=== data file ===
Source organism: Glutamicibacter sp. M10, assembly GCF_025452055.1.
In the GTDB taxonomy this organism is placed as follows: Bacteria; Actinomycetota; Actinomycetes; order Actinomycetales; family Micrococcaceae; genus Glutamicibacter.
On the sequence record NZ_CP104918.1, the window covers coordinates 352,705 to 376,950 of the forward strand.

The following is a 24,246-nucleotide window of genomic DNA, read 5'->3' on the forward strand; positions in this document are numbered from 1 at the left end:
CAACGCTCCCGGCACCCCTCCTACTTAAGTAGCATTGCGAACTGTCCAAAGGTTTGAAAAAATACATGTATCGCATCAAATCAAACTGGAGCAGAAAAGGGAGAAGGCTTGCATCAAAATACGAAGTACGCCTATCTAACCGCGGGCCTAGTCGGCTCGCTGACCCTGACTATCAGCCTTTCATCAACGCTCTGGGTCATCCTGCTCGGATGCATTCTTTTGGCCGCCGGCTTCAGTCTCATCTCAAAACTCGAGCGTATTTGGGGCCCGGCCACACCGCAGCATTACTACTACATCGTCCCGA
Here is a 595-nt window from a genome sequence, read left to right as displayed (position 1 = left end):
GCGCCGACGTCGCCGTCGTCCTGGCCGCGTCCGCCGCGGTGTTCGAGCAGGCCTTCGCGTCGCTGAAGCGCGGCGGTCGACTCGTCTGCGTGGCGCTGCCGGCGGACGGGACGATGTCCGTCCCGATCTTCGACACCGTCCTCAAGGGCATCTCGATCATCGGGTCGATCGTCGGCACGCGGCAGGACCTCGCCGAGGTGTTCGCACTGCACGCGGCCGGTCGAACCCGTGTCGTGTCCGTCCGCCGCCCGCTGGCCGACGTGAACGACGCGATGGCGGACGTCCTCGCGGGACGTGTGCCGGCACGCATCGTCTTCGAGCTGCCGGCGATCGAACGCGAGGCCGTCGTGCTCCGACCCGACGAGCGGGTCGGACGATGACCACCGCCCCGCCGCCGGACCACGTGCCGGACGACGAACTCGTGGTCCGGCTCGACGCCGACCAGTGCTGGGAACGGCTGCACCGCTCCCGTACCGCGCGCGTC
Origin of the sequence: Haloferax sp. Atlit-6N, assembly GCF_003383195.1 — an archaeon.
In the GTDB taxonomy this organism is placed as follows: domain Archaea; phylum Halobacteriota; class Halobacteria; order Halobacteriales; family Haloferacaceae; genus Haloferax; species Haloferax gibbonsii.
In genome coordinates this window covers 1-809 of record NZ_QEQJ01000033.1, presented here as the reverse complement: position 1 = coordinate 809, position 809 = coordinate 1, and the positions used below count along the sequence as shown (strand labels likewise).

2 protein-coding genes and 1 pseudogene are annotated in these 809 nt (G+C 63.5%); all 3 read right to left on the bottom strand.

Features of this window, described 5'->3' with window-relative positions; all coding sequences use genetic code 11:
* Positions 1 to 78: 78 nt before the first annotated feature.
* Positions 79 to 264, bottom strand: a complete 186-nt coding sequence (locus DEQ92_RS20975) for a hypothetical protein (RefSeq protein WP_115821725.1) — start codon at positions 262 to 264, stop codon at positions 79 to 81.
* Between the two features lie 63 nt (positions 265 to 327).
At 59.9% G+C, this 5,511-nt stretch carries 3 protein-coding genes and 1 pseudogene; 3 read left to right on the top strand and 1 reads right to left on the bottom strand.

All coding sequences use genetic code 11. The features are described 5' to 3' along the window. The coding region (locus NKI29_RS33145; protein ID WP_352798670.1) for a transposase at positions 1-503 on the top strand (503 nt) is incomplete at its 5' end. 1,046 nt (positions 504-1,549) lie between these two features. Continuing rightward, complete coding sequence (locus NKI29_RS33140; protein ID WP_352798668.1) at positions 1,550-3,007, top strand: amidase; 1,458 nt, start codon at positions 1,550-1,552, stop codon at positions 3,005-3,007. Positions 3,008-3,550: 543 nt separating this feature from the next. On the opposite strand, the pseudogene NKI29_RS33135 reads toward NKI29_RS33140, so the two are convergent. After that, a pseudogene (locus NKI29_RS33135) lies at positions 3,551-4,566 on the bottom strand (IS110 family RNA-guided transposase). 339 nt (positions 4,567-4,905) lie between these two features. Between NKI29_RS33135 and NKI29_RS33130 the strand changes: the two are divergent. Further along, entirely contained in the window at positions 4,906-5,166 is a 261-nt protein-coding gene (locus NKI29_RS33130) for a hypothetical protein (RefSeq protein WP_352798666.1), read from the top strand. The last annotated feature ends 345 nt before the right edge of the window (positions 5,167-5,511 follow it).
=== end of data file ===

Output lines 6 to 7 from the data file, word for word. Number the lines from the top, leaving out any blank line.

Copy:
Here is a 595-nt window from a genome sequence, read left to right as displayed (position 1 = left end):
GCGCCGACGTCGCCGTCGTCCTGGCCGCGTCCGCCGCGGTGTTCGAGCAGGCCTTCGCGTCGCTGAAGCGCGGCGGTCGACTCGTCTGCGTGGCGCTGCCGGCGGACGGGACGATGTCCGTCCCGATCTTCGACACCGTCCTCAAGGGCATCTCGATCATCGGGTCGATCGTCGGCACGCGGCAGGACCTCGCCGAGGTGTTCGCACTGCACGCGGCCGGTCGAACCCGTGTCGTGTCCGTCCGCCGCCCGCTGGCCGACGTGAACGACGCGATGGCGGACGTCCTCGCGGGACGTGTGCCGGCACGCATCGTCTTCGAGCTGCCGGCGATCGAACGCGAGGCCGTCGTGCTCCGACCCGACGAGCGGGTCGGACGATGACCACCGCCCCGCCGCCGGACCACGTGCCGGACGACGAACTCGTGGTCCGGCTCGACGCCGACCAGTGCTGGGAACGGCTGCACCGCTCCCGTACCGCGCGCGTC